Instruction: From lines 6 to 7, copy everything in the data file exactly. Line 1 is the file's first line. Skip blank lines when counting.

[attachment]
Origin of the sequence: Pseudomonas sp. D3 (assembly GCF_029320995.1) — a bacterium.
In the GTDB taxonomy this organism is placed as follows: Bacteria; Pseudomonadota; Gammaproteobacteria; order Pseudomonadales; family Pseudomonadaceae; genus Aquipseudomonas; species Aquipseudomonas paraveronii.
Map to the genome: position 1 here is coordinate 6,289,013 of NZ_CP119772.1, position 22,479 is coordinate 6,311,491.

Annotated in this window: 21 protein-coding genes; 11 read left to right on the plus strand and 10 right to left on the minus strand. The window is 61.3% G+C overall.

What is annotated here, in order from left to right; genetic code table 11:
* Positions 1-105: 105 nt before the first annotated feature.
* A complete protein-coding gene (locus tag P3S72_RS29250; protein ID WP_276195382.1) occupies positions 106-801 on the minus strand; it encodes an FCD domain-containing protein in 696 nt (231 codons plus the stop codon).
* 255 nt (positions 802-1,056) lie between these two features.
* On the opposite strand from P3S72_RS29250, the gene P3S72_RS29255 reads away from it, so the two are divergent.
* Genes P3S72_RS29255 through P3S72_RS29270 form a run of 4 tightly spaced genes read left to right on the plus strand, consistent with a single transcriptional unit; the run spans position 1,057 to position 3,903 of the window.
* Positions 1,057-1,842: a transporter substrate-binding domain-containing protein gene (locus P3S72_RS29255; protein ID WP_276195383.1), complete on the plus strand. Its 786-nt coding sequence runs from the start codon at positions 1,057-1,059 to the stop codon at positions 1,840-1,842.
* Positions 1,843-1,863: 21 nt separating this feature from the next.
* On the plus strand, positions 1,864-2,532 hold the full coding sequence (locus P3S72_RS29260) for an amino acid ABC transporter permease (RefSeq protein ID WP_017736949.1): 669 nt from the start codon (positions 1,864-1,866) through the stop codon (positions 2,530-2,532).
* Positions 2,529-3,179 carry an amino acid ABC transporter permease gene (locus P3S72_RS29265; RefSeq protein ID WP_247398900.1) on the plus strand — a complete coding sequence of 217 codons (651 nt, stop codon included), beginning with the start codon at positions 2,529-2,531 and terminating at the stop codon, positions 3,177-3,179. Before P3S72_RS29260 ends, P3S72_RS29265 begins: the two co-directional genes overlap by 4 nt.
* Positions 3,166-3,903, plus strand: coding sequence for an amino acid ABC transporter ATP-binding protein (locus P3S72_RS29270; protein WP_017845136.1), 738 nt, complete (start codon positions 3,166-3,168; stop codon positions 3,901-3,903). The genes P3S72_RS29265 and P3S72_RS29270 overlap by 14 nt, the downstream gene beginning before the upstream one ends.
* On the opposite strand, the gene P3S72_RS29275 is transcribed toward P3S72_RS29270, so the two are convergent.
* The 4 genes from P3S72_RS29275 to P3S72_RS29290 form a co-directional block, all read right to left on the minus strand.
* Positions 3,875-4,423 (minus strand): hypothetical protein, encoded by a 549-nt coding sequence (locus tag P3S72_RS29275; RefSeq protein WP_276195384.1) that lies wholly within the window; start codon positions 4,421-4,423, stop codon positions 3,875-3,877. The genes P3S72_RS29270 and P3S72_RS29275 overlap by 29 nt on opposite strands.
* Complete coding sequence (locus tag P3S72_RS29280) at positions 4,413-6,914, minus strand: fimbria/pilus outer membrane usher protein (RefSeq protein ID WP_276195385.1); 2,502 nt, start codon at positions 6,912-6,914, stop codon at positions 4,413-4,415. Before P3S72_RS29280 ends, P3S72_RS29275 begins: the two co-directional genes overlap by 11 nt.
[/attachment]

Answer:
* Positions 1-105: 105 nt before the first annotated feature.
* A complete protein-coding gene (locus tag P3S72_RS29250; protein ID WP_276195382.1) occupies positions 106-801 on the minus strand; it encodes an FCD domain-containing protein in 696 nt (231 codons plus the stop codon).